While we enjoyed our time on Raithlin Island throughout the day, things didn’t go as slick and smoothy as they might have… In hindsight we would have tried to get off the ferry sooner, got straight on the bus, visited the birds and then spent a couple of hours hiking one of the many short trails perhaps across to the other side of the island! We spent too much time hanging around and waiting for something and didn’t make the most of our time…
We visited the Giants Causeway at 7 pm one evening. As the visitor centre closes at 6pm we just parked the car and made our way to the coastline avoiding the £10.50 entrance fee. There were no barriers or restrictions so we could only presume that the fee was more related to the visitor centre. More photos and information can be found on our separate blog post.
Causeway Coast Way
A spectacular 9 mile coastline trek… We have a separate post on this which provides full details!
Carrick-a-Rede Rope Bridge
‘Carrick-a-Rede’ means ‘rock in the road’ and in this case refers to the sea route for Atlantic salmon. Historically fishermen strung a rope bridge to get across to this island to catch the salmon. Today, a tourist rope bridge has been constructed and further details can be found in our Giant’s Causeway post.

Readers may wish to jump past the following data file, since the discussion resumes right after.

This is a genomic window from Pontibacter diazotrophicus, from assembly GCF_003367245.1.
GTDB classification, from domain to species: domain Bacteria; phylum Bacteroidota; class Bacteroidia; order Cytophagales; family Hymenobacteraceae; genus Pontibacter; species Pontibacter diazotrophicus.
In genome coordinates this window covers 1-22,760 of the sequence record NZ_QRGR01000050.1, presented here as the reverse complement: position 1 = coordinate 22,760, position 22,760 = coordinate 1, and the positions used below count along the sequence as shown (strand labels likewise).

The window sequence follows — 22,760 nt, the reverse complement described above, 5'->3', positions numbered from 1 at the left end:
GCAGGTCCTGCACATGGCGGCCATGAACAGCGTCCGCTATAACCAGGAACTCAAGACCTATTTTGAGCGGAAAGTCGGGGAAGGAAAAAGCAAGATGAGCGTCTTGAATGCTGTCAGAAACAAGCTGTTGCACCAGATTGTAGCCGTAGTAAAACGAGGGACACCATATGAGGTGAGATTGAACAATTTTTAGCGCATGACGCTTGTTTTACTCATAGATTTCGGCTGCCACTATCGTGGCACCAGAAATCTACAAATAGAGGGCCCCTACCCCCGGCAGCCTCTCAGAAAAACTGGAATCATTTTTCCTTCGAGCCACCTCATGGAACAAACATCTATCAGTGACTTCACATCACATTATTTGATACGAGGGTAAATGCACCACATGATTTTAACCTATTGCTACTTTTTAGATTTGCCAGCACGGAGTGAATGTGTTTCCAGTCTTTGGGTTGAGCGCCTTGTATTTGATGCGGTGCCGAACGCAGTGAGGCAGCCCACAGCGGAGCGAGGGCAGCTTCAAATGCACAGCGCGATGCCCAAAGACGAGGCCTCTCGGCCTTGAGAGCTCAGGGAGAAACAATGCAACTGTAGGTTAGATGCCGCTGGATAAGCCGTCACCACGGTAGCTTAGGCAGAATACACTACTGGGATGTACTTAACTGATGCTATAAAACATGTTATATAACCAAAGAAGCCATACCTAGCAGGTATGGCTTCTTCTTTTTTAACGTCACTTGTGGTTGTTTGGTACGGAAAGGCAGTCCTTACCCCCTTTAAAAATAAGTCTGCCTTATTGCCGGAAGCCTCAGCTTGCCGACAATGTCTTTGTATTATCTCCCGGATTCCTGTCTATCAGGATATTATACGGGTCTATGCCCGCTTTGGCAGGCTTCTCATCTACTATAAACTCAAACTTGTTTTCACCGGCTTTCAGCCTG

The Bushmills Inn
The Bushmills Inn is a lovely hotel and great to spend an evening listening to a spot of live traditional ‘fiddley diddley’ complete with Guinness and crisps!
The Dark Hedges
According to the on-site sign, the Dark Hedges, an avenue of ancient beech trees are considered “one of the top five most beautiful tree tunnels in the world”. They were planted around 1775 to line the entrance towards Gracehill House with the intention of impressing visitors. In recent times they have also been used in the Game of Thrones TV series.
We didn’t visit however we saw the ruins of Dunluce Castle, built on the cliffs of the North Antrim coast around 1500. Instead of visiting the castle, we decided on the ‘Wee Cafe’ a quaint little coffee shop with a cozy coal fire and delicious strawberry and cream scones!
Seven of us (not Chris who had earache and stayed in the car) walked along this awesome beach which is next to Portrush.
This vast stretch of sand is a blue flag beach with limestone cliffs (where the beach gets its name). It is popular with locals and visitors alike; indeed, we saw surfers and a film crew while we were there!
We stayed in the fabulous Knocknahinch holiday house which you can book directly online. This modern and immaculately clean house was perfect for 8 adults with its 5 bedrooms, spacious kitchen and 2 cosy lounges. The holiday house was also in an excellent location and a short driving distance to all of the attractions listed in this blog post.
With so much to see and do, incredibly friendly locals and a laid back vibe we highly recommend a trip to explore Northern Ireland. As often is the case, being fortunate to have a glimpse of a new destination, we are inspired to make a return journey… perhaps a long road trip from the top of Northern Ireland, across the border and down the west coast of Ireland… maybe in a camper van…
Thank you 🙂